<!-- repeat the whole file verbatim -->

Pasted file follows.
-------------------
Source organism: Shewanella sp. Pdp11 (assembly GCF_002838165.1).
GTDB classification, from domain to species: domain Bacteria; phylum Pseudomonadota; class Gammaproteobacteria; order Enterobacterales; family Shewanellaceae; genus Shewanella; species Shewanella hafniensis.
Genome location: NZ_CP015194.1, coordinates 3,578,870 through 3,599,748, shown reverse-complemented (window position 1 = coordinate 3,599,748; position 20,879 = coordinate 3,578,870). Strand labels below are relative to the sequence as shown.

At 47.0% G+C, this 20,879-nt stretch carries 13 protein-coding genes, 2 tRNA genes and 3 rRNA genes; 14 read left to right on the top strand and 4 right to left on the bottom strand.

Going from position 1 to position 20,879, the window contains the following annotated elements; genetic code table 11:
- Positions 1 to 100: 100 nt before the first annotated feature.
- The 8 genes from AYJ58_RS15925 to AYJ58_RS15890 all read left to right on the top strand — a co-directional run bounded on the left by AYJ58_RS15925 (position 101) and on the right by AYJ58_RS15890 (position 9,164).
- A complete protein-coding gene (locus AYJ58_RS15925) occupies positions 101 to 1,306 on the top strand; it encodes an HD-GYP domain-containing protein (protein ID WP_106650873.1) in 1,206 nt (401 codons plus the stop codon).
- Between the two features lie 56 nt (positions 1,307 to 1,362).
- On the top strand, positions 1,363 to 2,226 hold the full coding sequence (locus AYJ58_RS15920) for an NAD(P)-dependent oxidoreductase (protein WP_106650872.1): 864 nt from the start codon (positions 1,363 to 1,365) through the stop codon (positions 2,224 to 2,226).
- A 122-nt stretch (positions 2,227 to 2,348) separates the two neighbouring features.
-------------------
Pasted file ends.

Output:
Source organism: Shewanella sp. Pdp11 (assembly GCF_002838165.1).
GTDB classification, from domain to species: domain Bacteria; phylum Pseudomonadota; class Gammaproteobacteria; order Enterobacterales; family Shewanellaceae; genus Shewanella; species Shewanella hafniensis.
Genome location: NZ_CP015194.1, coordinates 3,578,870 through 3,599,748, shown reverse-complemented (window position 1 = coordinate 3,599,748; position 20,879 = coordinate 3,578,870). Strand labels below are relative to the sequence as shown.

At 47.0% G+C, this 20,879-nt stretch carries 13 protein-coding genes, 2 tRNA genes and 3 rRNA genes; 14 read left to right on the top strand and 4 right to left on the bottom strand.

Going from position 1 to position 20,879, the window contains the following annotated elements; genetic code table 11:
- Positions 1 to 100: 100 nt before the first annotated feature.
- The 8 genes from AYJ58_RS15925 to AYJ58_RS15890 all read left to right on the top strand — a co-directional run bounded on the left by AYJ58_RS15925 (position 101) and on the right by AYJ58_RS15890 (position 9,164).
- A complete protein-coding gene (locus AYJ58_RS15925) occupies positions 101 to 1,306 on the top strand; it encodes an HD-GYP domain-containing protein (protein ID WP_106650873.1) in 1,206 nt (401 codons plus the stop codon).
- Between the two features lie 56 nt (positions 1,307 to 1,362).
- On the top strand, positions 1,363 to 2,226 hold the full coding sequence (locus AYJ58_RS15920) for an NAD(P)-dependent oxidoreductase (protein WP_106650872.1): 864 nt from the start codon (positions 1,363 to 1,365) through the stop codon (positions 2,224 to 2,226).
- A 122-nt stretch (positions 2,227 to 2,348) separates the two neighbouring features.